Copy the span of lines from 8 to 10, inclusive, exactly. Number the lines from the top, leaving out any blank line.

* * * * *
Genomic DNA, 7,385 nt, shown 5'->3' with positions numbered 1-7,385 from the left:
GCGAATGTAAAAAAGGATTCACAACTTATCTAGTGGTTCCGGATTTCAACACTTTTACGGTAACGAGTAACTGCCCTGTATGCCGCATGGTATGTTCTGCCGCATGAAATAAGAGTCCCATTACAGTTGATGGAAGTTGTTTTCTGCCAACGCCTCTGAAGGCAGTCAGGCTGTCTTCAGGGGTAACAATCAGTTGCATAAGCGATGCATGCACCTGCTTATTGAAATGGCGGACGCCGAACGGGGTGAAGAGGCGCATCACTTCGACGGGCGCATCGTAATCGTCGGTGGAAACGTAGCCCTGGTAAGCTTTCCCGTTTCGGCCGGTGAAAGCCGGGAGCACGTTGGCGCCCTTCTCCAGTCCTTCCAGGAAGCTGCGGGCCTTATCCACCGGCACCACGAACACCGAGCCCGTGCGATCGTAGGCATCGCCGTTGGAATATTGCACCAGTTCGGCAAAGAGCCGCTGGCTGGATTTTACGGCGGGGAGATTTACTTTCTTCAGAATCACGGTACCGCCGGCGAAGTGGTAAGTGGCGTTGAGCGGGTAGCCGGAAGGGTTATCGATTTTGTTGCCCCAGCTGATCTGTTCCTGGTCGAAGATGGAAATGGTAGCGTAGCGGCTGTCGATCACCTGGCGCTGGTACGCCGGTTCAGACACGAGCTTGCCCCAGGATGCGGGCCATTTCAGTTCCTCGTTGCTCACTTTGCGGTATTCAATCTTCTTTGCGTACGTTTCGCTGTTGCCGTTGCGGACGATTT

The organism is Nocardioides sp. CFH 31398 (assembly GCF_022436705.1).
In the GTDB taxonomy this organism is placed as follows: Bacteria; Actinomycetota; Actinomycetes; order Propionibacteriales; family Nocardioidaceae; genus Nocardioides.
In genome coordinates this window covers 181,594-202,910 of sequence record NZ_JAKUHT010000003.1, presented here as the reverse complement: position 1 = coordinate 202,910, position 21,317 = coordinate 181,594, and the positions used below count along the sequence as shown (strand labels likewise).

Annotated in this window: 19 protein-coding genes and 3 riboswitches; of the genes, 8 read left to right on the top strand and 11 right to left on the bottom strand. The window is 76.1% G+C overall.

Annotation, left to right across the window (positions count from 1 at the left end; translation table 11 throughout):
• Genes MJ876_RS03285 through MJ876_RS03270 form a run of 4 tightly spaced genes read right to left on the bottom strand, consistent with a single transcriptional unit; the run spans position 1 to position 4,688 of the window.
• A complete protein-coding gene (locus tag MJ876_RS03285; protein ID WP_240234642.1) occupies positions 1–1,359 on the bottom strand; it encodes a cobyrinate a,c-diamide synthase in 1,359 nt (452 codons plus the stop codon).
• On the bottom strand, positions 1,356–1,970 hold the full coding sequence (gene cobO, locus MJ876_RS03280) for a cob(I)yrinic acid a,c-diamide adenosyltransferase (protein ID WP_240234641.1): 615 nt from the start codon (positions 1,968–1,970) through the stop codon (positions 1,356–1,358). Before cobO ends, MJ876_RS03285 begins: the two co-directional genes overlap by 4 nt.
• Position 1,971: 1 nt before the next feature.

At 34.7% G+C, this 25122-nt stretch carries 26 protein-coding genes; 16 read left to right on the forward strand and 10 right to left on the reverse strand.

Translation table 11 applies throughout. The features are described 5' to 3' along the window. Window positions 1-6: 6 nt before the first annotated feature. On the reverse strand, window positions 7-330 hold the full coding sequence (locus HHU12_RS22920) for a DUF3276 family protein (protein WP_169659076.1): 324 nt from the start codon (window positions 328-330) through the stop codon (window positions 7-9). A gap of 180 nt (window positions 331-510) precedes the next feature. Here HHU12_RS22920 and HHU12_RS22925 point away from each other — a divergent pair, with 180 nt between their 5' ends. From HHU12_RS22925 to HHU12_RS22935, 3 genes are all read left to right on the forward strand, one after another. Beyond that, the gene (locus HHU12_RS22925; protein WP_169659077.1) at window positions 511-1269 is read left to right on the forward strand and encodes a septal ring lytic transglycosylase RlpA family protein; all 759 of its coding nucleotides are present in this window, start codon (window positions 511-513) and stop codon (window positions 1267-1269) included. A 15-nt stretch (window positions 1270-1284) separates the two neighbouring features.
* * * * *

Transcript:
• Genes MJ876_RS03285 through MJ876_RS03270 form a run of 4 tightly spaced genes read right to left on the bottom strand, consistent with a single transcriptional unit; the run spans position 1 to position 4,688 of the window.
• A complete protein-coding gene (locus tag MJ876_RS03285; protein ID WP_240234642.1) occupies positions 1–1,359 on the bottom strand; it encodes a cobyrinate a,c-diamide synthase in 1,359 nt (452 codons plus the stop codon).
• On the bottom strand, positions 1,356–1,970 hold the full coding sequence (gene cobO, locus MJ876_RS03280) for a cob(I)yrinic acid a,c-diamide adenosyltransferase (protein ID WP_240234641.1): 615 nt from the start codon (positions 1,968–1,970) through the stop codon (positions 1,356–1,358). Before cobO ends, MJ876_RS03285 begins: the two co-directional genes overlap by 4 nt.